Evaluation of canonical correlations between masticatory muscle orientation and craniodentofacial morphology in 10-17 year-olds
Objectives Different theories have been suggested to define factors involved in skeletal and craniofacial morphology. Many of these
theories explain that the bone morphology is the result of the bone tissue capability to adapt in response to biomechanical forces exerted
during growth. Also, it seems logical to hypothesize that there is a relationship between biomechanical connections of muscles to bones
with the morphology of musculodentoskeletofacial complex. A few studies have evaluated muscle orientation in different skeletal
occlusions (class I, II and III). The aim of this study was to evaluate correlations between masticatory muscle orientation and craniodentofacial
morphology in different skeletal malocclusions.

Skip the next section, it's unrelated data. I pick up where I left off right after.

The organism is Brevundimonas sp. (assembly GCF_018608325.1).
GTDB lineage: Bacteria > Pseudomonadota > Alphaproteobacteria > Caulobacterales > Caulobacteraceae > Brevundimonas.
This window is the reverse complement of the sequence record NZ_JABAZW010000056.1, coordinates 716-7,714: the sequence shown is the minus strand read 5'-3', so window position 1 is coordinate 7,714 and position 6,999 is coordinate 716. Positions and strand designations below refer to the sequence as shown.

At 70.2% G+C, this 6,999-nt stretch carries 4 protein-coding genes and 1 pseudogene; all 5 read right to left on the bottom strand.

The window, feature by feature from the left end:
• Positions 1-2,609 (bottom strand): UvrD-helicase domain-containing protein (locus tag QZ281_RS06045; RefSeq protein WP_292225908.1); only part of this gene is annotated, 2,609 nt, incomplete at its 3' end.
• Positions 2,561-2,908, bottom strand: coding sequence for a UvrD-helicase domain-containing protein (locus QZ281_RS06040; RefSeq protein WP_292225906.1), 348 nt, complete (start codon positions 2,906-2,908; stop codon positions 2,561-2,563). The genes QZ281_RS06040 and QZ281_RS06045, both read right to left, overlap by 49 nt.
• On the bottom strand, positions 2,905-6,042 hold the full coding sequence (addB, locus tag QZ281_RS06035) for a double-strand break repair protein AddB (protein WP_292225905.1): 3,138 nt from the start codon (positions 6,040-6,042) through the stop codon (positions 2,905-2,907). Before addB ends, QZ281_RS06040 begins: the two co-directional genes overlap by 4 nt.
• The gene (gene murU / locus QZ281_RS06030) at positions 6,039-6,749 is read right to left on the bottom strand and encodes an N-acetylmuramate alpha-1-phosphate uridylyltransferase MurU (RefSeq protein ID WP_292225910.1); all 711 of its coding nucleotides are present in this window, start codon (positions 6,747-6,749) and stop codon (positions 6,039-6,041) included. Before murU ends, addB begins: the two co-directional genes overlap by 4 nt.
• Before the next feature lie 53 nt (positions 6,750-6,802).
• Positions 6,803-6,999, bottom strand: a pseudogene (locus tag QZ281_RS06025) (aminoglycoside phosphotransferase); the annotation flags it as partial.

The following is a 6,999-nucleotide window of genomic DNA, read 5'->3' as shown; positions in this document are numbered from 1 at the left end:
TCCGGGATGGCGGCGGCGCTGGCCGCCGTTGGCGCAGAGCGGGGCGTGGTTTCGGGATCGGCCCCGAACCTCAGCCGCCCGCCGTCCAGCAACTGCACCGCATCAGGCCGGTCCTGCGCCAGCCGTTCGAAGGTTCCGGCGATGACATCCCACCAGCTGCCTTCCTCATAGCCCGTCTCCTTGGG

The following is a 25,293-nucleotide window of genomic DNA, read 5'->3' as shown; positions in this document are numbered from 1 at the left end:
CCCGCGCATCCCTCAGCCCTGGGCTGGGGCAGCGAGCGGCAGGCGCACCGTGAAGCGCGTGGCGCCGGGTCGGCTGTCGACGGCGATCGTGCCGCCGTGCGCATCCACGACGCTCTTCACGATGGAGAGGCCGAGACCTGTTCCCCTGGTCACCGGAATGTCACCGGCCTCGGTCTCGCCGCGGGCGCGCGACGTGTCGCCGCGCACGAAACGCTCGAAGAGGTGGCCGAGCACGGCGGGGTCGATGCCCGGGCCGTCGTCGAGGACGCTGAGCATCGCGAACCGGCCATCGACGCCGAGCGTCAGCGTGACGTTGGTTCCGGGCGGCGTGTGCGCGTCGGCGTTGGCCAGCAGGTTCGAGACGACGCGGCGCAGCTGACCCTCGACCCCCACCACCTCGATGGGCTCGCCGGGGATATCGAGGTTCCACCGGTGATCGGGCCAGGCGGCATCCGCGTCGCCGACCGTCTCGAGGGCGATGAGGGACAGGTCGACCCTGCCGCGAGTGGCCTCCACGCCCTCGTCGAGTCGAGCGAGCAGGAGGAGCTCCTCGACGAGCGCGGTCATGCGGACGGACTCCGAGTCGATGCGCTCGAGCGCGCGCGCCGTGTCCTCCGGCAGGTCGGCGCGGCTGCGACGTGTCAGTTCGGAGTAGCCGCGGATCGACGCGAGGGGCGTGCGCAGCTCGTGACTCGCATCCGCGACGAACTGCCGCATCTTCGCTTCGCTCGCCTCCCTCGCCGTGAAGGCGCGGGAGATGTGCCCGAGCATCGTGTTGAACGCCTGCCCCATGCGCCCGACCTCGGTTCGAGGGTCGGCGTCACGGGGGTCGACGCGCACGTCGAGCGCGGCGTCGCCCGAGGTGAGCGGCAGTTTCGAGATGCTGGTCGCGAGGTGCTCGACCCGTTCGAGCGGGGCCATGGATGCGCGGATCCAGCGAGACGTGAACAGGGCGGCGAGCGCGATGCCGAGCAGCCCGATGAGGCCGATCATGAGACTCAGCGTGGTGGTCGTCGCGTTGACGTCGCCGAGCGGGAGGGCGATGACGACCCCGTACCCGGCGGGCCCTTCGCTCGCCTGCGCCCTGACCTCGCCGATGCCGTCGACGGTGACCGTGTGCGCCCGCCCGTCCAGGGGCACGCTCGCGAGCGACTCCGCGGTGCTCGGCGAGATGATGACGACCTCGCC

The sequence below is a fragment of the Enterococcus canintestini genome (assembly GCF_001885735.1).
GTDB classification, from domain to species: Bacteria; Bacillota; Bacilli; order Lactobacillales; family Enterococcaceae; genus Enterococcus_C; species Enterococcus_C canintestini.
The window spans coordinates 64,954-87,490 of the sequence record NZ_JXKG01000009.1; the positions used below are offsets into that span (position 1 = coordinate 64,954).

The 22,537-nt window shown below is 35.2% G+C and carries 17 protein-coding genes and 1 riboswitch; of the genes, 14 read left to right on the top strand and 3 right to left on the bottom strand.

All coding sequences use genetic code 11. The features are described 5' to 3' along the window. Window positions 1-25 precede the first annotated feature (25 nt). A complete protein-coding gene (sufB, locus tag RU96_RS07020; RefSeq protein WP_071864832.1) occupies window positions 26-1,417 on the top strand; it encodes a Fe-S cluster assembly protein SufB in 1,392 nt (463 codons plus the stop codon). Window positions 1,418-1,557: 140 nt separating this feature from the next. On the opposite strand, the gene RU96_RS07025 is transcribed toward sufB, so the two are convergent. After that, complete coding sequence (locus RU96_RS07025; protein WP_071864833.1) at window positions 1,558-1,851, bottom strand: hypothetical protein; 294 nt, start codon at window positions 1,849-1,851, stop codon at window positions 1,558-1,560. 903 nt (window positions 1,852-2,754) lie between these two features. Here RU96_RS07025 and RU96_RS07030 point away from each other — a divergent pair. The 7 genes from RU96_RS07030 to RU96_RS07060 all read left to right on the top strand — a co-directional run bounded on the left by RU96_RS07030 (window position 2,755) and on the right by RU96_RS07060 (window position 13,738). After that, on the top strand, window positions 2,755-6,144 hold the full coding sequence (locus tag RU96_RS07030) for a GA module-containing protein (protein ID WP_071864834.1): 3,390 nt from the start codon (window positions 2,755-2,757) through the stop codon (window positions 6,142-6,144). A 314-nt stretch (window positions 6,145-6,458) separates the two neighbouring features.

Materials and Methods A total of 160 lateral cephalograms of patients between 10–17 years in a dental clinic were evaluated for the
orientation of masticatory muscles and craniofacial morphology. All cephalograms were traced and confirmed by an orthodontist. Thirtyseven
parameters (skeletal, dental, muscular) were measured. For statistical analysis, canonical correlation, variation and linear regression
analysis were performed.
Results Increase of the masseter muscle angulation was accompanied by a more superior position of the muscle in female subjects with
Class II malocclusion. Increase of temporalis muscle angulation was seen in long face males. Increase of the masseter muscle angulation
and its higher position were seen in short face males.